Should national parks be respites where visitors, young and old, are encouraged to turn off their electronic devices? If so, do national parks risk losing relevancy? One youth group explores how technology can improve the park experience.
National parks are places of wonder where families can introduce their children to meteors in the starry night skies, salamanders on the forest floor, or geology in action. However, young people are going outdoors less and less for a variety of reasons—fear, lack of access, no familiarity or time, etc. Simultaneously, technology is becoming ubiquitous. Automobiles have location devices and back-up cameras, “Angry Birds” has become a standard tool for distracting upset kids, and children are using computers regularly throughout their school years.
What does this mean for our national parks? Should they be respites where visitors, young and old, are encouraged to turn off their electronic devices? If so, do national parks risk losing relevancy? Will we lose a generation or more of future park supporters because they are not comfortable being away from technology? Can conservation survive that?
Friends of Acadia and Acadia National Park are partnering on a youth program, the Acadia Youth Technology Team (AYTT), to develop ways to meet technologically savvy people halfway in a national park setting. Founded two years ago, the AYTT set out to explore ideas for appropriate uses of technology that would improve the visitor experience (rather than detract from it) and that might help engage future park stewards. Comprised of four high school-aged interns and a college-aged leader, the AYTT is a “by youth, for youth” technology think tank at Acadia.
The team’s first summer was spent exploring park programs and destinations, interviewing park visitors about expectations for technology in Acadia, brainstorming potential ideas for technological applications, consulting with National Park Service staff and community members, researching costs, and making recommendations for project implementation. In the second season, the team began implementing some of the project ideas, including time-lapse photography, a mobile iPad lab for use in ranger-led interpretive and education programs, and a mobile interpretation kit featuring a battery-powered television screen hooked up through an adapter to a spotting scope that allows more visitors to witness and enjoy peregrine falcons nesting in the field.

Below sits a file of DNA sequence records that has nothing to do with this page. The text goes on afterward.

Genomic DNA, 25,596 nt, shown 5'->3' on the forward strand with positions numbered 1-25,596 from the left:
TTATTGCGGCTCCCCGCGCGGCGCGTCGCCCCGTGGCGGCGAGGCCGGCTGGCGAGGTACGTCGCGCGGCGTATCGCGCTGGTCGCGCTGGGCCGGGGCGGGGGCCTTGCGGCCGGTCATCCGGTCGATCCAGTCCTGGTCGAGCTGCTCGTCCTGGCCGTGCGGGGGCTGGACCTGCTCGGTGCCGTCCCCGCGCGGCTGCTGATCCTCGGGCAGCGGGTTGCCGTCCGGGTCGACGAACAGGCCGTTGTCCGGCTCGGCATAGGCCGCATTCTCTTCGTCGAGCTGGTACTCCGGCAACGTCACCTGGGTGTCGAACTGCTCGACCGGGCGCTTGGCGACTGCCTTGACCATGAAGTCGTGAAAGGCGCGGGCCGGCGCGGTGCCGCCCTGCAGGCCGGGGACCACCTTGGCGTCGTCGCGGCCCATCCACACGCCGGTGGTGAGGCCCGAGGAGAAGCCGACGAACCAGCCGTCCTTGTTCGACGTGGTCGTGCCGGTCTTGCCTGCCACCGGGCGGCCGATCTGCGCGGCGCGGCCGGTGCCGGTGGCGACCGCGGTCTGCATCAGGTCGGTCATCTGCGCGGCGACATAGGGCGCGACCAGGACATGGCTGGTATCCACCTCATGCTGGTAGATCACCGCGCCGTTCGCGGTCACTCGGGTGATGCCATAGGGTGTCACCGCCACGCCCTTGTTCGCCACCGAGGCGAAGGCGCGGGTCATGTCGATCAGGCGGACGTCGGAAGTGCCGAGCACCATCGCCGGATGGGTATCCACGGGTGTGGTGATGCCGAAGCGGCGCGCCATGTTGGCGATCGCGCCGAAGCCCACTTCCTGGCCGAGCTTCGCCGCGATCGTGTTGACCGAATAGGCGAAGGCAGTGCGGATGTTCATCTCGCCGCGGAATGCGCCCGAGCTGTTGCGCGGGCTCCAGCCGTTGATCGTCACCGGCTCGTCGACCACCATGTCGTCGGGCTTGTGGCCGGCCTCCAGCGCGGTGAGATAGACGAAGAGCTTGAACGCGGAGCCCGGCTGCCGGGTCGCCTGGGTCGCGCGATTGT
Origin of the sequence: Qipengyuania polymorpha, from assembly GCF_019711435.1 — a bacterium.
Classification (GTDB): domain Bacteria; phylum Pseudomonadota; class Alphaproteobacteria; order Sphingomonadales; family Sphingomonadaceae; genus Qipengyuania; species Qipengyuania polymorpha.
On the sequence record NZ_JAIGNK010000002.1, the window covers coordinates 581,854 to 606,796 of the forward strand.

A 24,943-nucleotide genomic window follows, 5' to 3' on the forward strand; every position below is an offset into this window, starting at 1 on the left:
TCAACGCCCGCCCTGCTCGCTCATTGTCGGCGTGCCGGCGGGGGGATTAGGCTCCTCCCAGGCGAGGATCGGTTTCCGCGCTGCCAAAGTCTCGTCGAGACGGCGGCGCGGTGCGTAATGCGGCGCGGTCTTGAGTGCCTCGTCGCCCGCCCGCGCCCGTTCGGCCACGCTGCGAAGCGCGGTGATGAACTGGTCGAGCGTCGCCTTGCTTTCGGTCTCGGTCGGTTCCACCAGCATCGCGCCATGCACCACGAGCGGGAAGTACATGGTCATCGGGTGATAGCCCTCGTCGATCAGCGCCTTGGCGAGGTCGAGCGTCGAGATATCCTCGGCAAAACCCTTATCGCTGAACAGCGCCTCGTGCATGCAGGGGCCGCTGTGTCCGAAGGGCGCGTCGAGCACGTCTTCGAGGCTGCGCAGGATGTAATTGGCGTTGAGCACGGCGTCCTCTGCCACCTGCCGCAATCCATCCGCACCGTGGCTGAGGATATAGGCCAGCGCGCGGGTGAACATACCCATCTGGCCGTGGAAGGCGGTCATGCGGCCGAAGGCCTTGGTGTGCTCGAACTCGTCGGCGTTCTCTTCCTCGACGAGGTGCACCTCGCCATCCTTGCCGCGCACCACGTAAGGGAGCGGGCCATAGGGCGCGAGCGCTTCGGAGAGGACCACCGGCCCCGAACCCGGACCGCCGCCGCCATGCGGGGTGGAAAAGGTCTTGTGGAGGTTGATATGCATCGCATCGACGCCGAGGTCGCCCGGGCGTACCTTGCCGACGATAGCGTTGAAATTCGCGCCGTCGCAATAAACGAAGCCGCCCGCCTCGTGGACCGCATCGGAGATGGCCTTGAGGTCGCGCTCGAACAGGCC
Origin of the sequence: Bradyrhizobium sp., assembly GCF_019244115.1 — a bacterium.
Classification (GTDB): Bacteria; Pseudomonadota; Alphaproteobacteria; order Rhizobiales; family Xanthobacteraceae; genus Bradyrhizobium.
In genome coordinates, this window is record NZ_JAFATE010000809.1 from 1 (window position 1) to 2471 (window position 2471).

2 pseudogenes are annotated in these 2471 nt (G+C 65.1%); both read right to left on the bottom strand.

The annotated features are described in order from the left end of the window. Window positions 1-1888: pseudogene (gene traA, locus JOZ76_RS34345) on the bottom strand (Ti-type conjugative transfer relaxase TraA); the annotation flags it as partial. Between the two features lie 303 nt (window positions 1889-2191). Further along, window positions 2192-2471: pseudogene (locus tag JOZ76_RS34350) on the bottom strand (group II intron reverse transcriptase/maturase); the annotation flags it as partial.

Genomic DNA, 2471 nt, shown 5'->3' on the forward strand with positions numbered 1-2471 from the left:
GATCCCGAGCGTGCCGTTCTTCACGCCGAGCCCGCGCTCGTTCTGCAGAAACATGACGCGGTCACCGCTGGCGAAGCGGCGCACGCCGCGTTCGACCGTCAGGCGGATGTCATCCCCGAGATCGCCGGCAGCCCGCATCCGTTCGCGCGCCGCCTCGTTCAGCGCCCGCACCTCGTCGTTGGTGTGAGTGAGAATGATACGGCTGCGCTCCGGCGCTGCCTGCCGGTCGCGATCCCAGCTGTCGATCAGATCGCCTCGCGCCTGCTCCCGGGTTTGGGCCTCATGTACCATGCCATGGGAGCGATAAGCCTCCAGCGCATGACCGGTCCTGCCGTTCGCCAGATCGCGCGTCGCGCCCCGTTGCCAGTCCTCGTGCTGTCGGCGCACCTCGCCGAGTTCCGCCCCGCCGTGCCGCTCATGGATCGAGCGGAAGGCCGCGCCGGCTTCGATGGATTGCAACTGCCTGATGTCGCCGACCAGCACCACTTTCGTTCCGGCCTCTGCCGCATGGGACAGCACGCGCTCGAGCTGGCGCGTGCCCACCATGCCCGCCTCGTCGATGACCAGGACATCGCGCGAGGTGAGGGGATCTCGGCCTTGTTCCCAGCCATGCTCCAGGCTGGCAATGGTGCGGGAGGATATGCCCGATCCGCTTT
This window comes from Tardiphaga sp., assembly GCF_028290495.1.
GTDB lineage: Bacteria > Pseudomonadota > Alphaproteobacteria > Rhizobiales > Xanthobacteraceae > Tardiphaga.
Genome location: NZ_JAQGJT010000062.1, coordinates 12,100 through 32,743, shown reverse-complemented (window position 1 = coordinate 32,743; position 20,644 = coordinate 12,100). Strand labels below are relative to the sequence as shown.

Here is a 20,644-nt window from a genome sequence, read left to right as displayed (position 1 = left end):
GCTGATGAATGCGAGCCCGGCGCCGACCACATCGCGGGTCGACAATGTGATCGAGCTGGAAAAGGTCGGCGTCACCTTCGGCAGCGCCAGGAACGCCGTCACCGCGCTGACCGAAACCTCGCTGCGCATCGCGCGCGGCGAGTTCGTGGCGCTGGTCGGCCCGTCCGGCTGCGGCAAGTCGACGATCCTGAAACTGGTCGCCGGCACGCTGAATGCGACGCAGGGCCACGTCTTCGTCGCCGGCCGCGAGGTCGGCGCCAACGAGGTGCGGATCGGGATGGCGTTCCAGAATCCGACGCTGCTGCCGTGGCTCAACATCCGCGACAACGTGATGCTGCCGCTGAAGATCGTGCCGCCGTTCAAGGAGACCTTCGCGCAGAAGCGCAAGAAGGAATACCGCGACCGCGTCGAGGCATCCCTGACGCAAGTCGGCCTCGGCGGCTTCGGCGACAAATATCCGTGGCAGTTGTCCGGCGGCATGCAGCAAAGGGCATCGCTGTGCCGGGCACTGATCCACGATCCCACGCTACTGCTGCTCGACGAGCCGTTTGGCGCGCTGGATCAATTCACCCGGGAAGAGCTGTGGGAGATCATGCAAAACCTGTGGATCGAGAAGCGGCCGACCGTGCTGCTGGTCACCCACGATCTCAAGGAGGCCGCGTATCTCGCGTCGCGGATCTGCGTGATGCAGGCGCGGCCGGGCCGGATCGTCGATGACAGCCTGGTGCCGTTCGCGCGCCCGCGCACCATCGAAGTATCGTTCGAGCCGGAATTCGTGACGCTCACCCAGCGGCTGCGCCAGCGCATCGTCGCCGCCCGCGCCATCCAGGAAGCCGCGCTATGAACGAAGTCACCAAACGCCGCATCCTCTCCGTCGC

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This summer, in addition to completing the roll-out of these projects, the team will brainstorm possible new uses of technology in other areas of the park, initiate digital 3-D modeling of artifacts in Acadia’s collection, and develop a simple smartphone application so that visitors to the Cadillac Mountain summit will still be able to enjoy the views on foggy days. The team will also be working with an evaluation fellow to initiate on-the-ground assessments of whether two of their projects are truly improving the visitor experience, facilitating ranger delivery of programs, and leading toward new park stewards.
Rather than shun technology altogether, Friends of Acadia and Acadia National Park are hoping to encourage park visitors to learn about and enjoy some of the exciting wonders of Acadia through technology. Hopefully, through this comfortable introduction, visitors will then feel confident to explore, turn off their devices, and develop long-term relationships to Acadia and all our public lands.
Learn more about this project at the Friends of Acadia website.